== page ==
Lord Kingsland: My Lords, Clause 10 amends Section 189 of the Criminal Justice Act 2003. It removes the recently granted power to magistrates to make suspended sentence orders in summary cases. As many of your Lordships will be aware, this matter was debated at length both in Committee and on Report and I have no intention whatever of rehearsing in any detail the arguments that were advanced. For those of...

Criminal Justice and Immigration Bill (7 May 2008)

Lord Kingsland: My Lords, I am most grateful to the Minister for giving me the formal date but I am reliably informed that the practice was not in operation until the end of 2005; otherwise, why would the Minister place such emphasis on the comparative statistics between 2005 and 2006? The comparative statistics that he advanced would be absolutely valueless if the suspended sentence power was fully in...

Criminal Justice and Immigration Bill (30 Apr 2008)

Lord Kingsland: moved Amendment No. 5: Clause 28, page 20, line 9, at end insert "subject to the agreement of a Crown Court judge"

Criminal Justice and Immigration Bill (30 Apr 2008)

Lord Kingsland: My Lords, I shall speak also to Amendments Nos. 6 to 10. Amendments Nos. 5 to 9 refer to what is now Clause 28, which must be one of the most opaque clauses in the Bill and, when the Bill becomes law, it will become one the most opaque sections on the statute book. It deals with three distinct classes of offenders. The first group concerns offenders serving a determinate sentence for offences...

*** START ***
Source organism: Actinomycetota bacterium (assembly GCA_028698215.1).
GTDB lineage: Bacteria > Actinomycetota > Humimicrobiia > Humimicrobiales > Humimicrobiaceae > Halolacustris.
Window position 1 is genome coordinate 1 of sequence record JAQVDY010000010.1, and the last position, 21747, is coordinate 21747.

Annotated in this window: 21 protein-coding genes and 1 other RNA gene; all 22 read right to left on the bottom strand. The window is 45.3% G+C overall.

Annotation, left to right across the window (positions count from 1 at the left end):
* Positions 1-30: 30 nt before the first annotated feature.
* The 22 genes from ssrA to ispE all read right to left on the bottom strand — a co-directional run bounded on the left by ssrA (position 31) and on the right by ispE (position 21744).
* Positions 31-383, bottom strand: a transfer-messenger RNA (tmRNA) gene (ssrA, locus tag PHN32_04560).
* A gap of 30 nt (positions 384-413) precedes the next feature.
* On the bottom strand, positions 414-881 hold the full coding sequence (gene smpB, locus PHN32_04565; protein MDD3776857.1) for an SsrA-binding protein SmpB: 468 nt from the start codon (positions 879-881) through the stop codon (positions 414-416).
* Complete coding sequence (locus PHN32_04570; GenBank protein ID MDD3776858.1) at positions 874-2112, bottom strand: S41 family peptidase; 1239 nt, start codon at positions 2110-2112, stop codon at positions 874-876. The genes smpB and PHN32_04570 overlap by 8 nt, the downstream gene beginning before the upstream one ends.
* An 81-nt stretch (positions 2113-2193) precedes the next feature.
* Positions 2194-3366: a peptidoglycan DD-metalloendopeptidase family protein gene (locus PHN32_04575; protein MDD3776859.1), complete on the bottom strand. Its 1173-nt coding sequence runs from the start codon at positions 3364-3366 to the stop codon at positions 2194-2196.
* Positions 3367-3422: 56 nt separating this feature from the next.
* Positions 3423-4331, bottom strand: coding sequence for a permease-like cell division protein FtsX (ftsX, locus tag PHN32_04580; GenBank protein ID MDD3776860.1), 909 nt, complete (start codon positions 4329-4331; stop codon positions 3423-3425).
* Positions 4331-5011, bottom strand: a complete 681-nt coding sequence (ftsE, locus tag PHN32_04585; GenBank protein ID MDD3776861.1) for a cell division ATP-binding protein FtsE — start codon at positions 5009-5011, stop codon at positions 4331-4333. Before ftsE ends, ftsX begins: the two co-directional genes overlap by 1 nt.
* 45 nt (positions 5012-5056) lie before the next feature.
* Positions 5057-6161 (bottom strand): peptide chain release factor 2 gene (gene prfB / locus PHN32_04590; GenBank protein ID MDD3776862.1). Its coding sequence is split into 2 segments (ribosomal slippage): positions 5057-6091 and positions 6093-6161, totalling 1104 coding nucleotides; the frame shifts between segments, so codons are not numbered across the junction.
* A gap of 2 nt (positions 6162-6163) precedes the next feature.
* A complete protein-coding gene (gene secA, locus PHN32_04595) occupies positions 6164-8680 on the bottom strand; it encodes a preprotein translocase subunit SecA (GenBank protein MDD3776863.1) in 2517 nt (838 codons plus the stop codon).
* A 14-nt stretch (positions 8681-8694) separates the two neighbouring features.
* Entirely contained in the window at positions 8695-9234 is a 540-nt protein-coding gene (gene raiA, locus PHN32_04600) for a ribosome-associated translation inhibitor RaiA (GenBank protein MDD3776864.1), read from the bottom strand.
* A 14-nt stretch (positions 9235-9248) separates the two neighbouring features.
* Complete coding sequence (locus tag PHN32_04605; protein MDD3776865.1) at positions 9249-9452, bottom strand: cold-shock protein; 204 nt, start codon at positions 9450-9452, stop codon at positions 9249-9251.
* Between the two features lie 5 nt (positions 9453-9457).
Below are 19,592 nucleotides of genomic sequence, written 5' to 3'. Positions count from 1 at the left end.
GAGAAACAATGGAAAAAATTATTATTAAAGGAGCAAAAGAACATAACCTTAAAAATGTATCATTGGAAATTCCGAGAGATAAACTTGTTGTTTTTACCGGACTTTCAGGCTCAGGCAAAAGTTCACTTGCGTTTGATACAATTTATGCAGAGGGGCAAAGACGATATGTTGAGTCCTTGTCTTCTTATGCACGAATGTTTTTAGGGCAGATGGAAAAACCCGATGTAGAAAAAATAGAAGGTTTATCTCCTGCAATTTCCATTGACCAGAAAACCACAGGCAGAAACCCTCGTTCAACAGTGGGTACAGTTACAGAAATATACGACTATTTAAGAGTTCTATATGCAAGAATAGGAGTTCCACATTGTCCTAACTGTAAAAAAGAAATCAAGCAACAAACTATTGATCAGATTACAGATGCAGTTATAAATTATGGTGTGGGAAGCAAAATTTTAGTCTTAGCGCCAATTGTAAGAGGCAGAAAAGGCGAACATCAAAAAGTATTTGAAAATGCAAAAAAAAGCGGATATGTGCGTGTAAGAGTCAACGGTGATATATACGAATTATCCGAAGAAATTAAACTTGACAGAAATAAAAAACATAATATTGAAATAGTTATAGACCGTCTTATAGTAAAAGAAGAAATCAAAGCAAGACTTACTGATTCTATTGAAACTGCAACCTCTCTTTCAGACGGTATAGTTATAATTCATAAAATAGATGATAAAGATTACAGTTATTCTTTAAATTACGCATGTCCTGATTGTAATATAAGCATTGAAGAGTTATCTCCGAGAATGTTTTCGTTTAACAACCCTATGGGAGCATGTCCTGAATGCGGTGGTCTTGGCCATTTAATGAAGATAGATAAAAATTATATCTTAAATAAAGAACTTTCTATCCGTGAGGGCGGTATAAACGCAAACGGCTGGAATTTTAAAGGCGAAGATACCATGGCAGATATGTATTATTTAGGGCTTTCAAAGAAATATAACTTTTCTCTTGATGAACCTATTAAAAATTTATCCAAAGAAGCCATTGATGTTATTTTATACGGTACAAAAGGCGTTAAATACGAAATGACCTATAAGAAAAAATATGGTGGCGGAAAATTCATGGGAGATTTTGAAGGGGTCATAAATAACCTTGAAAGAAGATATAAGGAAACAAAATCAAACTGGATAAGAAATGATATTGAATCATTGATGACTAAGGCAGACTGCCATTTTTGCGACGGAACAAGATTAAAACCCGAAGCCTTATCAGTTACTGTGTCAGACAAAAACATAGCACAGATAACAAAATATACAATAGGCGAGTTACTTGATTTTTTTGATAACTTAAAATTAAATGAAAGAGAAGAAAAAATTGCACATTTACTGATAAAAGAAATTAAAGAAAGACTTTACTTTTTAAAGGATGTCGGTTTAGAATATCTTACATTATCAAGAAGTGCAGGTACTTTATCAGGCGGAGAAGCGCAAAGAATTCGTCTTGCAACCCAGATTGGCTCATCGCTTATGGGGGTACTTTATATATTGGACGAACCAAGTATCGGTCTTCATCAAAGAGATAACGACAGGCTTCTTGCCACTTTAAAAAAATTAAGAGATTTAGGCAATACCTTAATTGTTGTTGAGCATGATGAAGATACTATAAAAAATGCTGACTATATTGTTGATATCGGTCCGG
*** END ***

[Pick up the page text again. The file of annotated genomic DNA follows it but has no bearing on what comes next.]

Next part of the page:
Criminal Justice and Immigration Bill (30 Apr 2008)

Lord Kingsland: My Lords, first, I am most grateful to the Minister for acceding to Amendments Nos. 6 and 9. No doubt there will be certain changes in the drafting by the Government in order to stamp their own inimitable character on these provisions.

Criminal Justice and Immigration Bill (30 Apr 2008)

Lord Kingsland: My Lords, it will come as no surprise to the Minister to learn that I am disappointed by his reaction to our other amendments. He underlined the importance of speed and effectiveness in the recall process in relation both to those categories in Clause 28 to which I referred and to the life sentence category in Clause 30. I understand that those are important considerations. On the other hand,...

Criminal Justice and Immigration Bill (30 Apr 2008)

Lord Kingsland: moved Amendment No. 6: Clause 28, page 20, leave out lines 42 and 43 On Question, amendment agreed to. [Amendments Nos. 7 and 8 not moved.]

Criminal Justice and Immigration Bill (30 Apr 2008)

Lord Kingsland: moved Amendment No. 9: Clause 28, page 22, leave out lines 28 and 29 On Question, amendment agreed to. Clause 30 [Recall of life prisoners: abolition of requirement for recommendation by Parole Board]: [Amendment No. 10 not moved.] Clause 41 [Power of Court of Appeal to disregard developments in the law: England and Wales]:

Criminal Justice and Immigration Bill (30 Apr 2008)

Lord Kingsland: My Lords, as I think I said earlier, I am most grateful to the Government for bringing forward the amendment. The noble Lord, Lord Bach, has clarified a somewhat occluded part of its wording in a way that I find entirely satisfactory. I am disappointed that the Government are not minded to accept my amendment. I think that in some respects, where a community order is under consideration, the...

Criminal Justice and Immigration Bill (30 Apr 2008)

Lord Kingsland: moved, as an amendment to Amendment No. 1, Amendment No. 2: After Clause 11, line 11, leave out "156(3)(a)" and insert "156(3)"